Fantasy Baseball: Minor league barometer sees Nathaniel Lowe, Luis Patino improving their stock
Who is improving their stock for the long run? Who is moving in the wrong direction? We take a look at what's going down on the farm.
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You've seenevery week here at CBS Fantasy all season long. Now, with our partners from RotoWire, we'll be publishing a Minor League Barometer column every two weeks, taking a deep look at who is helping their Fantasy stock, who is hurting it, and who you need to keep an eye on.
Several notable minor leaguers have made their way to the bigs over the past week or so. Two former high-profile hurlers started their first MLB games Monday, as Touki Toussaint brought his blazing fastball to the Braves, while Sean Reid-Foley took the hill for the Blue Jays. Meanwhile, the rebuilding Orioles saw a dazzling debut from toolsy outfielder Cedric Mullins, who went 3-for 4 with two RBI and three runs. Mullins should start in center field for the remainder of the season.
- Vlad Jr. is "only" hitting .400 on the season, though a knee injury robbed him of a month and could serve as an excuse for the Blue Jays to let him finish off the 2018 campaign in the minors.
- The fireballing Kopech was supposed to be working on control issues, though he hasn't walked a batter in three of his last four starts at Triple-A. He also leads the International League in strikeouts by a wide margin.
- Jimenez missed some time earlier this season due to injury but is hitting .354 at Triple-A with 10 home runs in 34 games. Of the trio, he might be the closest to getting promoted.
Gaining an extra year of team control is a big deal with these superstar players, but in terms of production, there is no question that all three belong in the majors right now. We will see if their respective organizations give them a taste of the big leagues in September or simply bide their time and wait until 2019.
Let's take a look at the rest of the prospect scene in this edition of the Minor League Barometer.
Nathaniel Lowe, 1B, TB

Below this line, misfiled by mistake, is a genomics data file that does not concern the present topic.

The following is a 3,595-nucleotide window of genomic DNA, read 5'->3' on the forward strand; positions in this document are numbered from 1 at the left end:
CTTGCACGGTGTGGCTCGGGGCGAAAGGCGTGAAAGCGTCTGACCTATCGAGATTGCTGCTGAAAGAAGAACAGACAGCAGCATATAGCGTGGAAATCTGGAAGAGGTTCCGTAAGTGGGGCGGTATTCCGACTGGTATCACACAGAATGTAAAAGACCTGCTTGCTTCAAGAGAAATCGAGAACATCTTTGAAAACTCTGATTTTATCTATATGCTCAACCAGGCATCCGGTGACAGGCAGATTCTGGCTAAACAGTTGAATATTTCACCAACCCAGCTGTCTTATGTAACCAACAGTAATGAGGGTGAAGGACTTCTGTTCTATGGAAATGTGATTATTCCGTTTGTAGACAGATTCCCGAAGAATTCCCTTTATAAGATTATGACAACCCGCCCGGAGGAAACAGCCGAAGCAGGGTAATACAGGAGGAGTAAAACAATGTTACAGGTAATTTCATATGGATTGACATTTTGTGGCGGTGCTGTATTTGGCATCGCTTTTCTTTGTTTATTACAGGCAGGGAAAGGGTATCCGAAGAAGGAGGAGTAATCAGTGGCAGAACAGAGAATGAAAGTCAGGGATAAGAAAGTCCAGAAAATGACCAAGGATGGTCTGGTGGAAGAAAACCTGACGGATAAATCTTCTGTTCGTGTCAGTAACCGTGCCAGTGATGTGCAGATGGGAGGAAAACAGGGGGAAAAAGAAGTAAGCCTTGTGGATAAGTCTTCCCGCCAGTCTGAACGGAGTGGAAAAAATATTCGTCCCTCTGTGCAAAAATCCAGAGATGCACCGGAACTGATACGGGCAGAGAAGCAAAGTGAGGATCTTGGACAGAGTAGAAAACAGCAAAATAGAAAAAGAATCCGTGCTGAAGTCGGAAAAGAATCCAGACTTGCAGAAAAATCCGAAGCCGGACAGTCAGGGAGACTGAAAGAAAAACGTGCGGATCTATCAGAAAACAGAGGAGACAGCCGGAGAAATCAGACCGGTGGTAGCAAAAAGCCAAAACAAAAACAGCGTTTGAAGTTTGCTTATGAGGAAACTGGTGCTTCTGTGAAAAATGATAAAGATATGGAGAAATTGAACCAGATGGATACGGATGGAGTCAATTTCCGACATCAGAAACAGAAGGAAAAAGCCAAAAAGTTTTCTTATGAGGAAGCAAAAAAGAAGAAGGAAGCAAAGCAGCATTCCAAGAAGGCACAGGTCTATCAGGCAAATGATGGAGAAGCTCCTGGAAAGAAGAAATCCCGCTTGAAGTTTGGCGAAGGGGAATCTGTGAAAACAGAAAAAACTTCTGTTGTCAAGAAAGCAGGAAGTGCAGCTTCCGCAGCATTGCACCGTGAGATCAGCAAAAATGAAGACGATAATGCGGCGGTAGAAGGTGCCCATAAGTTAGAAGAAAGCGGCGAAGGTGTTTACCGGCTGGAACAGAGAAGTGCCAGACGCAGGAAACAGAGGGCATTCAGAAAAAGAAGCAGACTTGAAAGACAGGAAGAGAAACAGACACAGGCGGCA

Lowe is currently on his third different level this season and is having a breakout campaign. He started off the year at High-A, where he mashed to the tune of a .356/.432/.588 slash line. The 23-year-old had 10 home runs and 44 RBI in 51 games, and accumulated nearly as many walks as strikeouts. That resulted in a bump to Double-A, where Lowe was just as sensational. He slashed .342/.446/.610 with 13 home runs and 42 RBI in 50 games for Double-A Montgomery. The notoriously conservative Rays had no choice but to promote him to Triple-A, where he has continued to rake. Lowe is 7-for-22 (.318) with one home run and five RBI through five games with Triple-A Durham. The rebuilding Rays currently have Jake Bauers and C.J. Cron at first base, but Bauers has played outfield in the past, and Cron will be arbitration eligible this offseason. Lowe was a 13th-round selection in the 2016 draft but has quickly played his way into the future plans for the Rays.
Luis Patino, P, SD
Patino is having a breakout season of his own, as the teenager has made mincemeat of the competition at Low-A. The 18-year-old righty has a 2.39 ERA and 86:20 K:BB in 71.2 innings at this level. He has been even better over his last 10 outings, sporting a 2.01 ERA and 63:13 K:BB, a span of 49.1 innings. The Padres have several highly touted hurlers in the system (MacKenzie Gore, Michael Baez, Logan Allen, just to name a few) but perhaps no starter has helped their cause more than Patino in the San Diego organization in 2018. Patino's fastball reaches 95mph, and his curveball and changeup can both be wipeout offerings. Patino could rise rapidly through the system in 2019.
Deivi Garcia, P, NYY
While Garcia is among the lesser-known arms in the New York Yankees system, his strikeout numbers jump off the page. The 19-year-old fanned 63 batters in 40 innings at Low-A to begin the 2018 campaign. He has since jumped up to High-A, where he has enjoyed just as much, if not greater success. In two starts, he has allowed just one earned run while notching a 19:3 K:BB. He was brilliant in his last start at High-A, tossing seven no-hit innings. Garcia did not walk a batter while fanning 12. It was the second time in 2018 that he struck out 12 batters in a single outing. Garcia has a slight frame but possesses three pitches, including a stellar curveball and emerging changeup. His command has been awfully impressive in 2018, and opposing batters are hitting a putrid .176 overall against him this season. Garcia won't hit the big leagues for another couple of years, but he has tremendous upside.
Luis Gonzalez, OF, CHW
Gonzalez had a poor introduction to professional ball after being drafted in the third round in 2017. However, he has flipped the script in 2018, hitting over .300 across two levels in the Chicago White Sox organization. The 22-year-old lefty hit .300/.358/.491 with eight home runs, 26 RBI and seven steals in 55 games at Low-A. Gonzalez received a promotion to High-A, where he has not stopped hitting. Gonzalez has cranked an additional five home runs and driven in 33 runs in 42 games at his new level, all while hitting .305. Gonzalez has shown decent power and even some speed, though his pure hit tool was his best-known asset while at the University of New Mexico. The White Sox have some monster outfielders ahead of him in the minors (Eloy Jimenez, Luis Robert), but it is clear Gonzalez has reversed his fortunes in 2018.
Joe Palumbo, P, TEX